The Master of Kanthuri

Dorothy J. Heydt

Someone tittered---not the courtier in front of Valmai---and the Master whirled about to confront the man. But what stood there was no man. The first thing Valmai saw clearly was a thing like a seal's flipper, parting the air like a curtain and passing through it into the hall. At first it seemed to have no head; then it seemed to have several; and its body was like a thundercloud. Flashes of light flickered over it, like heat lightning before a storm, and the hall was growing very warm.

Those guests who were sorcerers muttered and gestured, raising shields for themselves; the others hid behind them, or tried to escape from the hall. Lightning was moving over the walls now, and the torches were going out. And the Master of Kanthuri grinned like a wolf and raised his hands, a faint golden light growing steadily between them.

The thing bent like a breaking wave, and threads of lightning danced between its body and the walls, and it raised its flippers to throw a great bolt at the Master. The glare fell away from him like waves from a pillar of rock, and he laughed. The golden light, glowing like a tiny sun in the hall, rose from his hands and hovered above his head. A second began to grow between his fingers.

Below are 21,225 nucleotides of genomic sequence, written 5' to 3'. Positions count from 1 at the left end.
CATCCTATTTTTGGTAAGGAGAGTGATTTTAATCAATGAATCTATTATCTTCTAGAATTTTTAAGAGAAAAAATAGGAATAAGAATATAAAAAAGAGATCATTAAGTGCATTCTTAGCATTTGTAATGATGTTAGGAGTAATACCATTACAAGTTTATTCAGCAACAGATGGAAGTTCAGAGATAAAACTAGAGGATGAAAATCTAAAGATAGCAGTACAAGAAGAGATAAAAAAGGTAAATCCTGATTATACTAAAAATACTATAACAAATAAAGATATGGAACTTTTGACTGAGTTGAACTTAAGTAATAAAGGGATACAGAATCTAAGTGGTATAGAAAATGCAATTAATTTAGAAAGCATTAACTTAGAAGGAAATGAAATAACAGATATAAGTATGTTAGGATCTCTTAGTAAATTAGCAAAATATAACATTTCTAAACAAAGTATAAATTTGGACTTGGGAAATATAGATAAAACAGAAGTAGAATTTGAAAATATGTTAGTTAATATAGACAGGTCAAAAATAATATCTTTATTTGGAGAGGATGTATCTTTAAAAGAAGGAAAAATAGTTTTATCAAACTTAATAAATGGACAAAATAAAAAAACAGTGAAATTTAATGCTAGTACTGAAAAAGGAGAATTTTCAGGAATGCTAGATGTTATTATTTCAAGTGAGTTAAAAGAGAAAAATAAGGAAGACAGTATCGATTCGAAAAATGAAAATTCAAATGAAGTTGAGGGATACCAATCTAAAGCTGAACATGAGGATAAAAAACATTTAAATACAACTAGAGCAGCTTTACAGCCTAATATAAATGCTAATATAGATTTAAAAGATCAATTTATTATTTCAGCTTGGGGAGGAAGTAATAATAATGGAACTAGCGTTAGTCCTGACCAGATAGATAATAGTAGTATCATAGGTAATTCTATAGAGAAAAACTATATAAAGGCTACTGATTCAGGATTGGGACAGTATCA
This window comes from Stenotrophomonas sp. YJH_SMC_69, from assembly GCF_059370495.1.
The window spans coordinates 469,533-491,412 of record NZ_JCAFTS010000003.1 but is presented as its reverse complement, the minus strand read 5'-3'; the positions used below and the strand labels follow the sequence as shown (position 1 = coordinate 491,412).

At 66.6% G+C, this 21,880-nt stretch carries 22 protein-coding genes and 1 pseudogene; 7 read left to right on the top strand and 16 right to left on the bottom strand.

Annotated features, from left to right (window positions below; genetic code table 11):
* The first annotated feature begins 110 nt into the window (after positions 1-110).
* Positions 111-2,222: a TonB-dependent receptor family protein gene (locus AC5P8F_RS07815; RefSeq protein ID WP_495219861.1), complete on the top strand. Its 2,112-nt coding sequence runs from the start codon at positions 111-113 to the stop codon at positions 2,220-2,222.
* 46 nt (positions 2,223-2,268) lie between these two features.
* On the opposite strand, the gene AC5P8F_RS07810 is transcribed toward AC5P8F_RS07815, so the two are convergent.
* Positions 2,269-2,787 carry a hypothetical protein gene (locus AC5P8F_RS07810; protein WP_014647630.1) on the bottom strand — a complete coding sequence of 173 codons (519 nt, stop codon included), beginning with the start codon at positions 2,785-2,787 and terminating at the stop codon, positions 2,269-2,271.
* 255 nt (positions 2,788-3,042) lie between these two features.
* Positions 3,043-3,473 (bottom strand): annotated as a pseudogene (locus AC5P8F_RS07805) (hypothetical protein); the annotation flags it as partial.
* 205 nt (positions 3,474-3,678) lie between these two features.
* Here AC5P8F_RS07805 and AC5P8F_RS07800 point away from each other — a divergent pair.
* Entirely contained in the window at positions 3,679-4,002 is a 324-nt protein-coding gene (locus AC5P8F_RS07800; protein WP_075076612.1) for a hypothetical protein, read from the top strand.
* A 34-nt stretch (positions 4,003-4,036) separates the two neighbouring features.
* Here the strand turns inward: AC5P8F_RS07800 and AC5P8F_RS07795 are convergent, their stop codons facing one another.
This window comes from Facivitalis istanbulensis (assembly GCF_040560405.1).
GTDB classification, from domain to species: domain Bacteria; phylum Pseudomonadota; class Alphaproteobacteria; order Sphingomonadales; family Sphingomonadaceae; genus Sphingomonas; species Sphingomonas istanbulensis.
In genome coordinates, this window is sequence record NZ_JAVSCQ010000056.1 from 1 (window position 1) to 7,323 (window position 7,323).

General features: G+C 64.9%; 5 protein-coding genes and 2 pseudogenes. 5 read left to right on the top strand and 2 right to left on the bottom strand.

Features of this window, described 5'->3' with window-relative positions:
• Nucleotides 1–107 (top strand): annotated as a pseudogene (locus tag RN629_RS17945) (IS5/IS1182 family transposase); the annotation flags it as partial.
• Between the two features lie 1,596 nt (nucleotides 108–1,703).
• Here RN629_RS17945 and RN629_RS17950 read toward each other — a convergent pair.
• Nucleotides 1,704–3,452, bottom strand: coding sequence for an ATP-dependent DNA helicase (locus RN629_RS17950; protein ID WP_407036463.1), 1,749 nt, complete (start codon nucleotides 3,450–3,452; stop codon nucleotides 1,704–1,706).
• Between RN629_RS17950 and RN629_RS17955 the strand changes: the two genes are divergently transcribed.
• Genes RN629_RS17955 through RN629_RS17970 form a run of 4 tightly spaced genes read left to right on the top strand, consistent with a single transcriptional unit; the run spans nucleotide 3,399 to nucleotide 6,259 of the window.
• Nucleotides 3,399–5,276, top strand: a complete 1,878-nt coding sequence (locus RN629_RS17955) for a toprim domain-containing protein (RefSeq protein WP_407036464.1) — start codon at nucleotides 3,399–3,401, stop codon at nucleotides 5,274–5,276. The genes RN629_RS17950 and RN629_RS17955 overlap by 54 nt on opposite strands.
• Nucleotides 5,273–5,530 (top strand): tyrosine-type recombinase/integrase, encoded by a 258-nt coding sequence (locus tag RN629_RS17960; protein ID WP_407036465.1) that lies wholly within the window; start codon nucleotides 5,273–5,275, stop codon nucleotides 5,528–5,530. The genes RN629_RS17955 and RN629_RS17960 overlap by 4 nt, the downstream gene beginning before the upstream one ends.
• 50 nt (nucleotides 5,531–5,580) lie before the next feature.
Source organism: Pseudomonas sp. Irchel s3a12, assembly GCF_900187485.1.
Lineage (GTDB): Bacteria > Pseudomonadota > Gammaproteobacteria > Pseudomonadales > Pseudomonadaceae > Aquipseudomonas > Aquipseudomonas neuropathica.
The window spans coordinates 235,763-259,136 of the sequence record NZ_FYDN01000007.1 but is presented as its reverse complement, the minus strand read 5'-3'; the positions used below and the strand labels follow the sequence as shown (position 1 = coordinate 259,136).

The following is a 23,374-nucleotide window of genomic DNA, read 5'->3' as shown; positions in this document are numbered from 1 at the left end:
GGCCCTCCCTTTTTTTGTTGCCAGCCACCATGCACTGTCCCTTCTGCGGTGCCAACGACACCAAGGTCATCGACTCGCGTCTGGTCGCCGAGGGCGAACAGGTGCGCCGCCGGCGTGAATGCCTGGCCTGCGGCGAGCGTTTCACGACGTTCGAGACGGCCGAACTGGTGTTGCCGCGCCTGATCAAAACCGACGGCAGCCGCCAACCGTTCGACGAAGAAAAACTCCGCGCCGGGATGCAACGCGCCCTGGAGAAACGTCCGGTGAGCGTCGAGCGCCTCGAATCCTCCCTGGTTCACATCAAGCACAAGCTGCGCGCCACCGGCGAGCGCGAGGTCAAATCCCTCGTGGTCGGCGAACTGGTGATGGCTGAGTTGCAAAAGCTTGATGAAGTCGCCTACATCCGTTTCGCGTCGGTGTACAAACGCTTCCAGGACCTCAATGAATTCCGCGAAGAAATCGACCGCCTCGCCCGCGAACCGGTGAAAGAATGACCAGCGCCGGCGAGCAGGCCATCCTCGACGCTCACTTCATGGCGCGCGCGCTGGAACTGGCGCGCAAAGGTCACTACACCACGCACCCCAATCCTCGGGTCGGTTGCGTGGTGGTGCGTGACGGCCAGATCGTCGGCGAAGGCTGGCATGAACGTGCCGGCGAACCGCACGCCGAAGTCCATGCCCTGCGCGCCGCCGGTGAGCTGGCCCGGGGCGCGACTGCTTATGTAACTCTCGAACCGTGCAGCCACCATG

The Tarkish princelet and the nervous courtier had gone to ground, and Valmai had found at least partial shelter behind a fast-chanting sorcerer squatting toadlike behind a shimmering green barricade. She gripped the hilts of her sword and remembered that she need only say something, anything, to drop the fat merchant's semblance like dirty linen. And part of her was saying, Well, now, this is more like it: rumbles, monsters, sorcery, maybe a need for a sword.

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